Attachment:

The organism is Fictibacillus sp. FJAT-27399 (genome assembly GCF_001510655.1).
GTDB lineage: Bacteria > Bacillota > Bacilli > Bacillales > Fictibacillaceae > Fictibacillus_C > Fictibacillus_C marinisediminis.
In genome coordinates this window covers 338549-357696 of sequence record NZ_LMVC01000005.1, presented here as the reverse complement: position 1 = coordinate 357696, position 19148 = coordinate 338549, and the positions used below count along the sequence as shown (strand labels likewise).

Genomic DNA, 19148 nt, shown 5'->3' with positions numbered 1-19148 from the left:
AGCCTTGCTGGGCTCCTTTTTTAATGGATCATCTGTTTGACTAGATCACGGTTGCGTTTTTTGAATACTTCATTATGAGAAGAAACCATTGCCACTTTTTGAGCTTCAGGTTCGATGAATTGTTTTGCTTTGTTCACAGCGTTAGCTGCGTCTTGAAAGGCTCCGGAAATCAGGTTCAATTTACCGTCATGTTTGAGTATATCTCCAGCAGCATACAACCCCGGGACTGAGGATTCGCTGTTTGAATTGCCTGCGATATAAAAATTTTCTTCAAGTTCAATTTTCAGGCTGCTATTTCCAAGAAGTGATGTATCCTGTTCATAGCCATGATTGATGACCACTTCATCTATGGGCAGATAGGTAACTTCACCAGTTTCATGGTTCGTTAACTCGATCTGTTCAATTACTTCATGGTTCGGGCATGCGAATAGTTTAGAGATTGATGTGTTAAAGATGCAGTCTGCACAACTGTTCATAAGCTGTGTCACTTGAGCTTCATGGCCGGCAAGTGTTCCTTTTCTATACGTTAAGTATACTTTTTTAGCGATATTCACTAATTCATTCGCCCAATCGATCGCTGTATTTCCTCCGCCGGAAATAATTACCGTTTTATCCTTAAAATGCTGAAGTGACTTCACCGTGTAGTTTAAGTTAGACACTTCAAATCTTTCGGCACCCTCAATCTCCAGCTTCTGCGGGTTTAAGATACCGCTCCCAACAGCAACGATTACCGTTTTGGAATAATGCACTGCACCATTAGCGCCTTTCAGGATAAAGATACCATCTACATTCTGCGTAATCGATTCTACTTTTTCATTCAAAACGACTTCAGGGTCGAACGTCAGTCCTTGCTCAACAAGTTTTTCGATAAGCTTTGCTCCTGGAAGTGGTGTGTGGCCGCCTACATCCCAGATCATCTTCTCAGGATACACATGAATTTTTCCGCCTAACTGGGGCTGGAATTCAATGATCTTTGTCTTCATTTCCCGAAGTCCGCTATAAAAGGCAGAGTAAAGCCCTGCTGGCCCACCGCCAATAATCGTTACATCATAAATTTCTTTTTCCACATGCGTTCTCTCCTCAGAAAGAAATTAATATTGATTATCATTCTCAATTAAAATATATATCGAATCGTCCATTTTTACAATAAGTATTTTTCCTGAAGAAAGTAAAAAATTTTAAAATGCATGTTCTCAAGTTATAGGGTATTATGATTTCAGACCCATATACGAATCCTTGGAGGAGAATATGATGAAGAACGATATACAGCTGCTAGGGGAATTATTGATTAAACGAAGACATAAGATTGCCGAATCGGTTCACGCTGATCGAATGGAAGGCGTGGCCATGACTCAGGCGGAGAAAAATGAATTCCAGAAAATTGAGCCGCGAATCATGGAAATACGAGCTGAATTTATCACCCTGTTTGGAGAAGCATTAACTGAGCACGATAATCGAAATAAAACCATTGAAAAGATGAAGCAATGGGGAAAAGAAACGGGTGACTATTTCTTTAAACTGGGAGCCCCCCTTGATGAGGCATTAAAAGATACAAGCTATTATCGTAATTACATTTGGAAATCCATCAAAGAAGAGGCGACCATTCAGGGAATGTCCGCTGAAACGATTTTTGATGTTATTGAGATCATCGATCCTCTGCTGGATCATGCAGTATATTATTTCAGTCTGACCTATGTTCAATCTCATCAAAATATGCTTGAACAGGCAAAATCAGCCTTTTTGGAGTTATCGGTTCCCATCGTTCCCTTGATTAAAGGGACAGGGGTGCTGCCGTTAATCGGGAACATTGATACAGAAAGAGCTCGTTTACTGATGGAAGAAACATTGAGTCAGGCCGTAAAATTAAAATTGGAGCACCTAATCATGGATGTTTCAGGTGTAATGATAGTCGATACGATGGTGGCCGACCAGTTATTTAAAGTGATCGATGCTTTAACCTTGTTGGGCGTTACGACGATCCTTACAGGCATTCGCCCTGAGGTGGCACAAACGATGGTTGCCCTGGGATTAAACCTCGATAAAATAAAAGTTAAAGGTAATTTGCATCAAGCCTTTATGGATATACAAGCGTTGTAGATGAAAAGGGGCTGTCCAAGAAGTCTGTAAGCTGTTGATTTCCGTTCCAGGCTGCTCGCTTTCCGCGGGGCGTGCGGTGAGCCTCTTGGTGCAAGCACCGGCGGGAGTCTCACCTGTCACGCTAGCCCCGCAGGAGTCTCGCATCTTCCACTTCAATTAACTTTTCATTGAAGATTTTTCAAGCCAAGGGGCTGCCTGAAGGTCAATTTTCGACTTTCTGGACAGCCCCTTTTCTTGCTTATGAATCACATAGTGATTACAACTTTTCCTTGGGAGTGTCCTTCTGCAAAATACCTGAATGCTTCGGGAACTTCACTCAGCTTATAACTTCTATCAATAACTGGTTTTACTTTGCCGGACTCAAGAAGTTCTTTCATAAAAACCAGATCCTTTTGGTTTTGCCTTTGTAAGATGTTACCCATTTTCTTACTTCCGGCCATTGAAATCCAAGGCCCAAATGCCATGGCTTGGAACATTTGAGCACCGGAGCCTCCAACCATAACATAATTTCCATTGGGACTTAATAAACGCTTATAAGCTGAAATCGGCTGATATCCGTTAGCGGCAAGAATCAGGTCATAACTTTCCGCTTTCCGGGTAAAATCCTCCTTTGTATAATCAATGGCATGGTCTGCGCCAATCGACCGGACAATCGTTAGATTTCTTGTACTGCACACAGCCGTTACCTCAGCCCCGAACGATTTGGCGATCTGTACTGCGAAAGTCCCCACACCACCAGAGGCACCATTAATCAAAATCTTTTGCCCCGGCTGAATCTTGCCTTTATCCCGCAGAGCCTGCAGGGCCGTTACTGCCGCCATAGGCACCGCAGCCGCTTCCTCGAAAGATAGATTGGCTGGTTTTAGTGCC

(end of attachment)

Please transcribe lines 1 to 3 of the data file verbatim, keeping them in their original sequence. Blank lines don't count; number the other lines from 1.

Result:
The organism is Fictibacillus sp. FJAT-27399 (genome assembly GCF_001510655.1).
GTDB lineage: Bacteria > Bacillota > Bacilli > Bacillales > Fictibacillaceae > Fictibacillus_C > Fictibacillus_C marinisediminis.
In genome coordinates this window covers 338549-357696 of sequence record NZ_LMVC01000005.1, presented here as the reverse complement: position 1 = coordinate 357696, position 19148 = coordinate 338549, and the positions used below count along the sequence as shown (strand labels likewise).